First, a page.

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Modeling the Payoffs of Interventions to Reduce Adolescent Vulnerability

Martha R. Burt, Janine M. Zweig, and John Roman

INTRODUCTION

Public policy often has been blind to adolescents, except when it has focused on aspects of their behavior that trouble their elders. Too often, policy makers limit their attention to artificially narrow and isolated aspects of youth behavior. They consider only health, or only criminal, or only educational issues. In addition, the payoff of youth vulnerability and our failure to ameliorate it are rarely addressed. The few existing treatments of the cost of adolescent risk behaviors have likewise focused on single behaviors (e.g., teen childbearing—Burt, 1985, 1986; Burt and Levy, 1987) or narrowly defined patterns (e.g., being a career criminal—Cohen, 1998). A just-released report identifying important future research issues related to youth (Millstein et al., 2000) does not even mention cost, either as the cost of outcomes to society or the cost of interventions or approaches to produce better outcomes. The absence of cost concerns is even more striking as Millstein and her colleagues review and summarize a decade of published documents that in their turn summarize and integrate research on adolescence and make recommendations for future research.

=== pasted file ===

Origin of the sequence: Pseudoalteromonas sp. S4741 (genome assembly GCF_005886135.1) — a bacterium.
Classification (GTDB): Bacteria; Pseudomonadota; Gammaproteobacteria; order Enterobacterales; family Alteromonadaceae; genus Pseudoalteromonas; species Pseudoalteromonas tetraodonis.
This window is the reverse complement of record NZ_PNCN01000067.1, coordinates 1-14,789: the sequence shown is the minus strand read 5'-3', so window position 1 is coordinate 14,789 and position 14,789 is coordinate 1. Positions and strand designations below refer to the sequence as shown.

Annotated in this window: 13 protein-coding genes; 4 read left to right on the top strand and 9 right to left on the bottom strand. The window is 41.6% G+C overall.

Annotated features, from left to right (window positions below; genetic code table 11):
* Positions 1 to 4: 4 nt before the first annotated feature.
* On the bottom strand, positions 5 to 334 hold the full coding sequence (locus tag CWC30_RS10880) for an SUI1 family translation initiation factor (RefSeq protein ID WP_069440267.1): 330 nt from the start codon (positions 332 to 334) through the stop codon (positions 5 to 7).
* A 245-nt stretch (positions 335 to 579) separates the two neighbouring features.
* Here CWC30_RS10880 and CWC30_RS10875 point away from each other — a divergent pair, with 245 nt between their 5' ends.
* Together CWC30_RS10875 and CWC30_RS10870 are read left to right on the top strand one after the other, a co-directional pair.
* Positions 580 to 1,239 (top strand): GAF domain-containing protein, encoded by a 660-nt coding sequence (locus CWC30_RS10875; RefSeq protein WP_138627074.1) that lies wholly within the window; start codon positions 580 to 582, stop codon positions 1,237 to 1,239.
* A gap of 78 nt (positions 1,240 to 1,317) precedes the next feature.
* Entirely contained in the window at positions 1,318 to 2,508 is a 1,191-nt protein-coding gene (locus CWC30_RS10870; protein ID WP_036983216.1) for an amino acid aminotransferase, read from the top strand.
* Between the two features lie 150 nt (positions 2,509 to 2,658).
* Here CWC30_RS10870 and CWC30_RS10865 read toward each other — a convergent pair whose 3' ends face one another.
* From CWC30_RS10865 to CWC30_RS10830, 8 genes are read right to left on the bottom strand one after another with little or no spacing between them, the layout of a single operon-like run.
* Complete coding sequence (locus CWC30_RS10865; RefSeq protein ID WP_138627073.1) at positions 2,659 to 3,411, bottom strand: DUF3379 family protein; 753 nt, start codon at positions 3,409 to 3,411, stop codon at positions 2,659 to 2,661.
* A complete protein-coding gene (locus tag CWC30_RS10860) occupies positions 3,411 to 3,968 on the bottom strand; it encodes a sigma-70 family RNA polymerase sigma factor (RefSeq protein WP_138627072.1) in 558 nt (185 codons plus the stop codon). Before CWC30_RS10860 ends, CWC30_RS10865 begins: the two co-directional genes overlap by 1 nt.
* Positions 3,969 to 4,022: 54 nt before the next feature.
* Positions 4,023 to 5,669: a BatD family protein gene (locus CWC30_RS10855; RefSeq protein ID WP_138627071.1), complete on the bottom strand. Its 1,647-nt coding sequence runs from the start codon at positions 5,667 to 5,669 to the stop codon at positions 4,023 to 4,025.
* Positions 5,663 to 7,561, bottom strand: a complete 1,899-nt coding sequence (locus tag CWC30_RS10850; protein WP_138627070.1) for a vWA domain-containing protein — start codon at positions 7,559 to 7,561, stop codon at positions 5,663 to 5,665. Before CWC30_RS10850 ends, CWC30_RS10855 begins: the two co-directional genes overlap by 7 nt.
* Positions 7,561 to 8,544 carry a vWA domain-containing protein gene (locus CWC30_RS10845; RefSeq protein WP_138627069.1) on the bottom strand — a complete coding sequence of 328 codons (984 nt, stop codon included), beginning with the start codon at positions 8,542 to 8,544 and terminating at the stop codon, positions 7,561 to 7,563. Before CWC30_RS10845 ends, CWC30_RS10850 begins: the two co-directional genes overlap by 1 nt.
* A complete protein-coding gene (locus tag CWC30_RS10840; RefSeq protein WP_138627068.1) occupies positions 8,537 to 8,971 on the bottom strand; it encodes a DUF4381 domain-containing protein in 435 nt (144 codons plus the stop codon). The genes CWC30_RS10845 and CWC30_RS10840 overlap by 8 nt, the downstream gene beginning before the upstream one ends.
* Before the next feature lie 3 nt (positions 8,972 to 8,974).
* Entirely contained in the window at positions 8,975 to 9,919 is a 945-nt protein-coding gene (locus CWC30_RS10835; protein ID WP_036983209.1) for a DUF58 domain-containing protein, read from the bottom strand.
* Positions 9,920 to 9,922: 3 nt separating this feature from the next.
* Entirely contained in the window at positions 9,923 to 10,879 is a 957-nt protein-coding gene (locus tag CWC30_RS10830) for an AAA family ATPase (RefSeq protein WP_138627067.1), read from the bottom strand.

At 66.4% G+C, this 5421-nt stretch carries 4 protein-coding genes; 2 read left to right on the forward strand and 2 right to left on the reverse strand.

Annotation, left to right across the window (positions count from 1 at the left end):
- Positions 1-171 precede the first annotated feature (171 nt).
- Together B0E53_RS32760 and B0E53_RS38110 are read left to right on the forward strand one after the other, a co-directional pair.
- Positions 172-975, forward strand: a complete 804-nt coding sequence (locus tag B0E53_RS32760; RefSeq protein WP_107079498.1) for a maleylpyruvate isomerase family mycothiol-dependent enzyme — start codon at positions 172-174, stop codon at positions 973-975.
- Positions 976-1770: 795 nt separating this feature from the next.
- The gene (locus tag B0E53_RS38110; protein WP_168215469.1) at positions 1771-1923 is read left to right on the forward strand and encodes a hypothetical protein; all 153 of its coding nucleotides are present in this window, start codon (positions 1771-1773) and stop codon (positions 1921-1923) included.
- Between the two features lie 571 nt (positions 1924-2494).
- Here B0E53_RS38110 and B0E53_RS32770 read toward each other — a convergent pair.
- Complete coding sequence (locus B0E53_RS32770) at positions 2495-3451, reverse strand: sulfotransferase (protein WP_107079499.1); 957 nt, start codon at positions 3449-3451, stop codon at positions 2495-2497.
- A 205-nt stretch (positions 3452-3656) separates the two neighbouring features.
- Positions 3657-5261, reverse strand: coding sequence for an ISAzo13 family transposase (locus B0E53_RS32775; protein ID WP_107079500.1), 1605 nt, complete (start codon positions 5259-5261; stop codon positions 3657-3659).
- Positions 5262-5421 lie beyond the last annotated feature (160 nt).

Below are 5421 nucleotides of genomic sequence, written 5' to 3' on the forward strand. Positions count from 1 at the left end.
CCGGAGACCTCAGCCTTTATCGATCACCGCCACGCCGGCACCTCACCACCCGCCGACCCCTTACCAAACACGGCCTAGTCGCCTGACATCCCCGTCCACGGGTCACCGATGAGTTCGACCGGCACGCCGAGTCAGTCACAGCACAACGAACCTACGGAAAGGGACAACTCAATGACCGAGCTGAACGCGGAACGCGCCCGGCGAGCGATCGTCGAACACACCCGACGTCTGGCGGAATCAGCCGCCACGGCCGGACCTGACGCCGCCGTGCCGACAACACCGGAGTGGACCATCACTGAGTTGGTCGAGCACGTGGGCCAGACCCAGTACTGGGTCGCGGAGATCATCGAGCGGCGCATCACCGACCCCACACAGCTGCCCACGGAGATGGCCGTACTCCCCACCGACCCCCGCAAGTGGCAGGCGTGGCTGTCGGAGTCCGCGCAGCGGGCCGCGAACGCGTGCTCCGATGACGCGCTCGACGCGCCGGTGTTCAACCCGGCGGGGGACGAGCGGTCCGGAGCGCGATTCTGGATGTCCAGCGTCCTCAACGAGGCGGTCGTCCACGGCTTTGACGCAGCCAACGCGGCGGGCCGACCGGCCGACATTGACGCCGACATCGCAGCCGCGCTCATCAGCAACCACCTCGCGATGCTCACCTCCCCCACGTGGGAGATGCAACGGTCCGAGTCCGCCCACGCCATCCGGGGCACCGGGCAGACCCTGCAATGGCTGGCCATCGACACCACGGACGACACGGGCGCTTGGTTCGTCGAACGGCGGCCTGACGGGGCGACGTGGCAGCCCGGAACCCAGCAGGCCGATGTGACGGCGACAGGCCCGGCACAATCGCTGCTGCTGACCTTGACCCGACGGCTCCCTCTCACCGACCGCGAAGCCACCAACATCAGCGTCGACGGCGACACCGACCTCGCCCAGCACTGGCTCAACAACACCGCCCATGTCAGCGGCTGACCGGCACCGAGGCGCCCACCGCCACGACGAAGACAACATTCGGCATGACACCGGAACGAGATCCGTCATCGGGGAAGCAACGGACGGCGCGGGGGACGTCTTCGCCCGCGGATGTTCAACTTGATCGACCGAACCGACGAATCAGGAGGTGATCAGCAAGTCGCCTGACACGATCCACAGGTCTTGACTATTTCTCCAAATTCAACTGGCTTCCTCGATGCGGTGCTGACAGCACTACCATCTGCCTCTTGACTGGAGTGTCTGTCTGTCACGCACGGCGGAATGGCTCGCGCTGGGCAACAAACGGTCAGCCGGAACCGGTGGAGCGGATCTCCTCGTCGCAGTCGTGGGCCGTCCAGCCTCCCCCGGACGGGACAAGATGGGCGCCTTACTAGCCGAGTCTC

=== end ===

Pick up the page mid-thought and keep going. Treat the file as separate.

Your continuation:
Compared to very young children and the elderly, adolescents suffer